In the 1990 movie “Awakenings,” Robin Williams plays a maverick doctor who used an experimental drug to awaken catatonic victims of a rare disease. It seems that many of the nation’s newspaper executives have gotten access to that drug. Almost everyone is waking up to the threats of the Internet.
We used to bump into what we called the “1 percent rule.” That phrase came from one group CEO who — when we asked for a meeting — said, “Sorry, I don’t have time for a meeting. The Internet is only 1 percent of our business, and I don’t have time for a 1 percent problem.” These days, nearly all newspaper groups, publishers and editors see the Internet as their No. 1 threat.
The July issue of Presstime, the trade magazine of the Newspaper Association of America, is a good example. Its lead story begins:
“Walls—both real and abstract—that separate online and print advertising departments are slowly being torn down, and sales reps, no matter their professional backgrounds, are being trained to sell across product lines and platforms.
“As the trend takes hold, smaller-market newspapers are joining the major metros that pioneered cross-media sales efforts, convinced that convergence is an indispensable strategy. But the challenges of success remain vast.
“Will management be able to convince long-time print sales reps of the value of a multimedia operation? Will traditional sales people overcome their fears and embrace selling new-media offerings? Will the industry heed media buyers’ and ad agencies’ call for newspapers to band together to offer standardized and compelling rich media, thus optimizing opportunities for across-the-board buys?”
For many years there have been early-adopters and advocates of the Internet within the newspaper industry. They were blocked by varying degrees by others who feared “cannibalization” of circulation and “trading” advertising dollars.
But now, in the midst of the Awakening, ALMOST every newspaper executive I know has given up denial as a strategy for dealing with the Internet. Now they are looking for Internet strategies.
I think we need to be tightly focused to build a Path for Success. Follow these suggested guidelines:
1. Products should have a measurable return on investment. If there is ROI, it’s easier to get everyone — ownership, management, newsrooms, advertising and even circulation departments — to buy in. One of the earliest and best examples of demonstrable ROI is the porting of classified ads from print to Web. Classified ads are usually the No. 2 or No. 3 most-visited sections of a newspaper’s Web site. History shows that both buyers and sellers want to see classified ads on the Internet. Newspapers can raise rates for classified distribution over the Internet even when print circulation is down. Porting display ads and special sections also have proven track records of delivering ROI.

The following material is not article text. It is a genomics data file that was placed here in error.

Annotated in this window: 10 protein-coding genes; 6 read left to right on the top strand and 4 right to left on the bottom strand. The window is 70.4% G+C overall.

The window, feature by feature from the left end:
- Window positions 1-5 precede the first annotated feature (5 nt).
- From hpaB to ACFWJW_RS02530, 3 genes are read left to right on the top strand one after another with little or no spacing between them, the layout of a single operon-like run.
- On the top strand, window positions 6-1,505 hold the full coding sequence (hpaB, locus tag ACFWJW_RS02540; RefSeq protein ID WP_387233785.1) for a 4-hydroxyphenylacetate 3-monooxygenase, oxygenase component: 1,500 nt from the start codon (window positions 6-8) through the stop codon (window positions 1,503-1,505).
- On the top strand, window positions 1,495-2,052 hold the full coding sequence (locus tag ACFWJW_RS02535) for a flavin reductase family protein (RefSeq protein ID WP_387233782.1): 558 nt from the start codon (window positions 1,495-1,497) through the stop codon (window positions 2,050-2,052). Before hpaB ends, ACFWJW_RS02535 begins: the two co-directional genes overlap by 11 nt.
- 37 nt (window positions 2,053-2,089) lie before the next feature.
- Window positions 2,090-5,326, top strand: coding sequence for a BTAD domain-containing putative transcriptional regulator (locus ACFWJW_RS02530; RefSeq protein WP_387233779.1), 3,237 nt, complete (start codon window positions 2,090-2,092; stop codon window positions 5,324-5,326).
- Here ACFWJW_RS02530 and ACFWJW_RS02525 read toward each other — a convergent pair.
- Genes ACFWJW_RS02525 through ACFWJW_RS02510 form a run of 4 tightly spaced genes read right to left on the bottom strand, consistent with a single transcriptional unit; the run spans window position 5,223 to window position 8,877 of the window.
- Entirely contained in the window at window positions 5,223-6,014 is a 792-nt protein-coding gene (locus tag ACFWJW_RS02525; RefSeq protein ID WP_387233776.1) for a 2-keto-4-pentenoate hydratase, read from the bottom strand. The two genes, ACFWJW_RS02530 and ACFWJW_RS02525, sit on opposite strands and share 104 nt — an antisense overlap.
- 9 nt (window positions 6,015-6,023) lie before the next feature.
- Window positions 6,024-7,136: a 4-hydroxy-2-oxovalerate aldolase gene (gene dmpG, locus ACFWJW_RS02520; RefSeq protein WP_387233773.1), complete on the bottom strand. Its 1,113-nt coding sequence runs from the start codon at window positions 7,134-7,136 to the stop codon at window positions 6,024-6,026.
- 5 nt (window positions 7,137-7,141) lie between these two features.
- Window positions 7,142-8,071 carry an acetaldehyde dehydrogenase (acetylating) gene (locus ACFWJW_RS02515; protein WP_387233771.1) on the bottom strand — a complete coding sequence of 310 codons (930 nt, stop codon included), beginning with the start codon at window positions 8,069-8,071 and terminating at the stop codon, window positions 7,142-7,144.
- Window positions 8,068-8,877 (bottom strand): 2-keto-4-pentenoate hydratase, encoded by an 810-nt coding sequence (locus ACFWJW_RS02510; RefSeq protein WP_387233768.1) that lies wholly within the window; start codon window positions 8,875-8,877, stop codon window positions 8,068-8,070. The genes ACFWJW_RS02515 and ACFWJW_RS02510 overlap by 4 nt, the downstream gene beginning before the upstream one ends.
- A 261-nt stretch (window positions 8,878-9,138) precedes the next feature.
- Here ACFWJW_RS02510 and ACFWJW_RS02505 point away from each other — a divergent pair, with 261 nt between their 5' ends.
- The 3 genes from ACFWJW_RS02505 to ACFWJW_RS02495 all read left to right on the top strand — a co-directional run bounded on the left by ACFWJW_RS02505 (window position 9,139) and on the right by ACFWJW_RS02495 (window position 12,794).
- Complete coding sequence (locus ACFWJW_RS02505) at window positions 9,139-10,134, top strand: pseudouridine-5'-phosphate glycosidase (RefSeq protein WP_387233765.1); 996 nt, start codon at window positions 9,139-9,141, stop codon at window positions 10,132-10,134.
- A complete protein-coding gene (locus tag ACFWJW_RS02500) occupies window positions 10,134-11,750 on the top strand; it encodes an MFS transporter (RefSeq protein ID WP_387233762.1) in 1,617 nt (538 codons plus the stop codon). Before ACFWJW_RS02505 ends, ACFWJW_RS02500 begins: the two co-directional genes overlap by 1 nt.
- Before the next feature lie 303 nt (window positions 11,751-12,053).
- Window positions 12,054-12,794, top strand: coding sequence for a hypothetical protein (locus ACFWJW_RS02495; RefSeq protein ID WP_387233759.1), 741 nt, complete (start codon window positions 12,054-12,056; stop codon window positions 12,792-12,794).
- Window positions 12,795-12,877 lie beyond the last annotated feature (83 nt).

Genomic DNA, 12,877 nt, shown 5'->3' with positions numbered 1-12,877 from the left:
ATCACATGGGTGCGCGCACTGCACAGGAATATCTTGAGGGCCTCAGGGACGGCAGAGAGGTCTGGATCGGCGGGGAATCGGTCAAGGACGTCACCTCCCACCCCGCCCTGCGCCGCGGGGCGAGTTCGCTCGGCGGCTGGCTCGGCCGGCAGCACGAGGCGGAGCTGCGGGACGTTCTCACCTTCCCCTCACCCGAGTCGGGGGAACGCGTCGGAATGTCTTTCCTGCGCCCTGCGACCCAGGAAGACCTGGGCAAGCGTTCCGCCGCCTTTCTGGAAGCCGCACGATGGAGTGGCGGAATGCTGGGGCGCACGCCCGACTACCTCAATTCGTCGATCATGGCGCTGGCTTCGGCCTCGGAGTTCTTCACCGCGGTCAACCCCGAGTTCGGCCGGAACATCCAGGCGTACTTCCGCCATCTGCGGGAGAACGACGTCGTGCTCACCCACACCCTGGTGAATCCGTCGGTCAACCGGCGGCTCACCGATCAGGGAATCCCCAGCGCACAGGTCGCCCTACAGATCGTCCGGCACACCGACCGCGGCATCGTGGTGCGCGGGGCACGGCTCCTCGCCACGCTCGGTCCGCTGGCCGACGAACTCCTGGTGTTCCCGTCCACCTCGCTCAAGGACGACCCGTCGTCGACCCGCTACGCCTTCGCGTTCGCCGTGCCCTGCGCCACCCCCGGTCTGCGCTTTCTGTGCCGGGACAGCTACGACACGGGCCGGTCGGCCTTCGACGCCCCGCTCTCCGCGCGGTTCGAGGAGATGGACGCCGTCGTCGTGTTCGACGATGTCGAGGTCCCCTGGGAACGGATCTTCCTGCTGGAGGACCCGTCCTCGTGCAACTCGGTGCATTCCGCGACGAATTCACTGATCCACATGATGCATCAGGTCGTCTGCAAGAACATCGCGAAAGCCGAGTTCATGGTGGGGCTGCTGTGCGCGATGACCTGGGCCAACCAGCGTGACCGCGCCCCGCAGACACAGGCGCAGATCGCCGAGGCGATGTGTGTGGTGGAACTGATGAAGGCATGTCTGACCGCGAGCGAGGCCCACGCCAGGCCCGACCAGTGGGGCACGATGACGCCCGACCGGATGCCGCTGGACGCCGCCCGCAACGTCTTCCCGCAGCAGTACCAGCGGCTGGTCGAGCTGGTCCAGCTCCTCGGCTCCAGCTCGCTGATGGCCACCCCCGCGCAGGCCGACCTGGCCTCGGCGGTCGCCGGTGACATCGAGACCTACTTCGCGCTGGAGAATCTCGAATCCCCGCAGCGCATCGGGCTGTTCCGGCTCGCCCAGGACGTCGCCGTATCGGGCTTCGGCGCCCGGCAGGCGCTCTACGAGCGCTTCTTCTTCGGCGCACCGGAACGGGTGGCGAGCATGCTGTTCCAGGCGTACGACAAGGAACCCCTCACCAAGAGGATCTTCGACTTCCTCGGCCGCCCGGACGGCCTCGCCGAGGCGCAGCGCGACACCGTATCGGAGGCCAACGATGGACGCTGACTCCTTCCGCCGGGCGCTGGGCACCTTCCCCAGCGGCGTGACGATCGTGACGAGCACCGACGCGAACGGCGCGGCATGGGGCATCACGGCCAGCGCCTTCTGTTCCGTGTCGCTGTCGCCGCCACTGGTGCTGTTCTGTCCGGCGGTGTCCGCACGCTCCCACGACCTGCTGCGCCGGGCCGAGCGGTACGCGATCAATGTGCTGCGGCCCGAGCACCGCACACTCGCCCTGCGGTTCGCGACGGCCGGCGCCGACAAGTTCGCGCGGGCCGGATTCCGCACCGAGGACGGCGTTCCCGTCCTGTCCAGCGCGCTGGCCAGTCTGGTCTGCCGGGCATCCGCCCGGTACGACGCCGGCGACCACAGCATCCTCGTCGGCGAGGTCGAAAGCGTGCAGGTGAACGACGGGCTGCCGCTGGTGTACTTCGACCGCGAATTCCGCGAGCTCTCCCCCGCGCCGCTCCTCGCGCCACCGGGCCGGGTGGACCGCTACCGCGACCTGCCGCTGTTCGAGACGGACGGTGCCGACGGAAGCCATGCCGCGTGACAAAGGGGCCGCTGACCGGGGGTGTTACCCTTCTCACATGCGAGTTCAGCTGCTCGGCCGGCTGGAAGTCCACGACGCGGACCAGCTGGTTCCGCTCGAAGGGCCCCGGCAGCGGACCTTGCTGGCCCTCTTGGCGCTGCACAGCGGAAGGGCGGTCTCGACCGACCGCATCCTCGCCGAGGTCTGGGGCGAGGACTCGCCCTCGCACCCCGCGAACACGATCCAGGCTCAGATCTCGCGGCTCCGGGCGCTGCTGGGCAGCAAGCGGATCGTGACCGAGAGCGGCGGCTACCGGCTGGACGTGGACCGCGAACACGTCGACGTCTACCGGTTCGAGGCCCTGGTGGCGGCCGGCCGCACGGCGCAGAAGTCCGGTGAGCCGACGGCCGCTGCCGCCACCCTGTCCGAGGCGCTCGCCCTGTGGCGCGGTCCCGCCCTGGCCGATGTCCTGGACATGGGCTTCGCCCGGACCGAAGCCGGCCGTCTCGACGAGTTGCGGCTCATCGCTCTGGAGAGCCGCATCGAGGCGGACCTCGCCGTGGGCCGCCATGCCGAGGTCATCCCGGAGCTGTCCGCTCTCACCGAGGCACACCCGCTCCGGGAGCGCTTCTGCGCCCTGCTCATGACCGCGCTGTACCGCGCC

2. Products should protect the newspaper’s flank. For example, free online-only classifieds are a good way to compete with the likes of Craigslist. Online ad-order systems can take the labor and newsprint costs out of offering free classifieds. Also, look at offering online vertical solutions so you can offer your customers alternatives to Monster.com, Auto Trader and Realtor.com. Such solutions help maintain your franchise in the critical categories of employment, auto and real estate. They also should make you money!
3. Online products and services should build your future. Even if there isn’t an immediate ROI or defensive purpose, I think newspapers should be offering online products that demonstrate to readers, advertisers and staff members that the newspaper is the trendsetter in the media/advertising fields. There’s a great deal of fear among stock analysts, newspaper employees and owners that newspapers are dinosaurs with a poor future. Newspapers who take a leadership role in offering Internet solutions to their communities can assuage such concerns — and make everyone feel better.
Under the Awakening, everyone in the industry seems motivated to make the changes needed to survive and thrive. They are offering products and services that increase revenues, protect the franchise and offer hope for the future. Lots of smart people are doing lots of smart things, and it bodes well for the future.